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Newlyweds enjoy their “farmingmoon"

Newlyweds enjoy their “farmingmoon"

Tracy and Rob Ben-Or visited farms in Europe and the U.S.

By Diego Flammini
Staff Writer

A pair of newlyweds decided to try something a bit different than a honeymoon on a sandy beach with drinks in hand.

Instead, Tracey and Rob Ben-Or opted to tour small farms on what they dubbed their “farmingmoon” after they exchanged vows on May 3 near Tel Aviv, Israel.

And the couple did so without a background in agriculture.

“Our entire (ag) education thus far has been through YouTube and books,” Rob told today.

Originally from Long Island, N.Y., Tracey owned a wedding planning business for a decade. Rob, who grew up in St. Louis, Mo., only experienced agriculture by passing corn and soybean fields while on the road.

The pair discovered a joint interest in food production and decided to explore it further after they got married.

“We knew we were going on a trip, and we wanted to do something that would be very interesting to us and kind of a once-in-a-lifetime journey,” Tracey told today. “We wanted to travel to different farms and see what other people were doing.”

The pair also live close to a beach, so traveling to another one didn’t seem appealing, Rob added.

From July 4 to 22, the Ben-Ors visited farms in Italy and the United Kingdom, as well as farms in the Hudson Valley, New England and North Carolina.

The hosts welcomed the newlyweds with open arms.

“We really felt like we were part of their community,” Tracey said. “If they made food on the farm, they let us try it. I think they appreciated that we were putting ourselves out there to take in any information they had.”

Now back in Israel, the couple hopes to use the lessons they learned abroad to grow their farm.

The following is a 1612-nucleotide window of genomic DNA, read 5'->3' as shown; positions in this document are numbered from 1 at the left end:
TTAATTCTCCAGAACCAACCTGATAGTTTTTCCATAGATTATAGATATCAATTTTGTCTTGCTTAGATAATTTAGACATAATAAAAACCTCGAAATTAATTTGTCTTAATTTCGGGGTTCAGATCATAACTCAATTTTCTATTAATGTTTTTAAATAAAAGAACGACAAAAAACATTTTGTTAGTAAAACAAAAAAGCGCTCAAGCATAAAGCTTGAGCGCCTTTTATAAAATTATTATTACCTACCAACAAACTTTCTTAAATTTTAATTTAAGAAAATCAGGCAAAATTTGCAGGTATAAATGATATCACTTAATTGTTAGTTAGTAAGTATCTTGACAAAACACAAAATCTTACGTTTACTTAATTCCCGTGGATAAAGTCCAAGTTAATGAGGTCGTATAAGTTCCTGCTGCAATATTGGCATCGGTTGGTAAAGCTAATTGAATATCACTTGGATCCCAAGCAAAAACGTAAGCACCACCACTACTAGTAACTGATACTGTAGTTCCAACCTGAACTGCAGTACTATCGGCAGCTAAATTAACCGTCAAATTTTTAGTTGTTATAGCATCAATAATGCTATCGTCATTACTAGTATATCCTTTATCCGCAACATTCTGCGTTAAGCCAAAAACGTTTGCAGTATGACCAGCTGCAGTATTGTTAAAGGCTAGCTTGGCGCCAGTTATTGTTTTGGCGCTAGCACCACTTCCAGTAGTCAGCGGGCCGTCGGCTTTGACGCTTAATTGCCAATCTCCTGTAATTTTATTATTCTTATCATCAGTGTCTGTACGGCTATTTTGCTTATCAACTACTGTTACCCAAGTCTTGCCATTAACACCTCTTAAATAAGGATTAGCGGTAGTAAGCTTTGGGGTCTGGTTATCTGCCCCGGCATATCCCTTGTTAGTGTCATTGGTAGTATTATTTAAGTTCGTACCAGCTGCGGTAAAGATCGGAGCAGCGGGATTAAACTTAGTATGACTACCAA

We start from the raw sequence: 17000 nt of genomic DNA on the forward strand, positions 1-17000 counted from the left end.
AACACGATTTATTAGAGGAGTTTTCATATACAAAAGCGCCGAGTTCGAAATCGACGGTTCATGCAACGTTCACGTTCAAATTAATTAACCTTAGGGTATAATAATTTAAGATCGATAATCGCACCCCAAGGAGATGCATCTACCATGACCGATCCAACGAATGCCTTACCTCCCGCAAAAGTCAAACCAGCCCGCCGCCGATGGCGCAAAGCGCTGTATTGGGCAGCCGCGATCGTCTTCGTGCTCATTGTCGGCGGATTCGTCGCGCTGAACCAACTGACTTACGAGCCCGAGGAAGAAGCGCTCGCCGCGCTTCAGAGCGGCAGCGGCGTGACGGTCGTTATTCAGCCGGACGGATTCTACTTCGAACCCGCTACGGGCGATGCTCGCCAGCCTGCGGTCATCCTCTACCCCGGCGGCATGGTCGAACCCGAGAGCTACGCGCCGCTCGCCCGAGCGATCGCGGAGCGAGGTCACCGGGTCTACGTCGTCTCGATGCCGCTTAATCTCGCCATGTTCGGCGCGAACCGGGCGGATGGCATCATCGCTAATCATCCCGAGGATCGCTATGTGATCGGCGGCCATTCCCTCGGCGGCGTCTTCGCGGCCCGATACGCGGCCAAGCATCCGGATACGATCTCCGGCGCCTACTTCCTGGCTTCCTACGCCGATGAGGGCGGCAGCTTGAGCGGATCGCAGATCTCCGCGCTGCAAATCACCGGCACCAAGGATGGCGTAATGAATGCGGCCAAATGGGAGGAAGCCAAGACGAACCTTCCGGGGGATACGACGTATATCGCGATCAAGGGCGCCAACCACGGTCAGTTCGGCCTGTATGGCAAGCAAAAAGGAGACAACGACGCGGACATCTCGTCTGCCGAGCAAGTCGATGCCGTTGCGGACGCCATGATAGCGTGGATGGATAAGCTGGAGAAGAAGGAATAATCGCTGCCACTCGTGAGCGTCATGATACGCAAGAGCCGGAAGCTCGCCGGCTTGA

The biggest takeaway is that deciding to switch from a different career to become a successful farmer is possible, said Rob, who co-owns a restaurant called Bunny Chow in Tel Aviv.

“Going to these farms, talking to these people and seeing how some of them jumped in with nothing and just bought some land is so crazy,” he said. “But they made it work because they had to.”

“It’s inspirational for us to know that we can have that kind of dream and have it be a realistic possibility,” Tracey said. “The exposure to the machinery needed to milk cows and other things like that is going to help us in the long run.”

Another takeaway from the trip is how the farmers adopted innovation.

Some producers came up with creative ways to manage financial challenges.

“One farmer didn’t have money to buy a walk-in cooler, so they bought a trailer online and turned it into a walk-in cooler for their products,” Rob said.

The new farmers have plans to expand their small operation beyond small-scale chicken production but are still looking to gain more knowledge.

Working with an established farmer for an extended period is a good way to earn that knowledge, Rob said.

“I think working with someone for a minimum of one year would be good for us,” he said. “With my culinary background, I find that apprenticeship-style learning to be very important. It will also allow us to figure out exactly what we want to do and what we can do here in Israel.”

The pair documented their farm visits on their podcast called Bet the Farm. Each episode includes interviews with the host farmers.

Tracey and Rob Ben-Or also hope to do another tour next spring.


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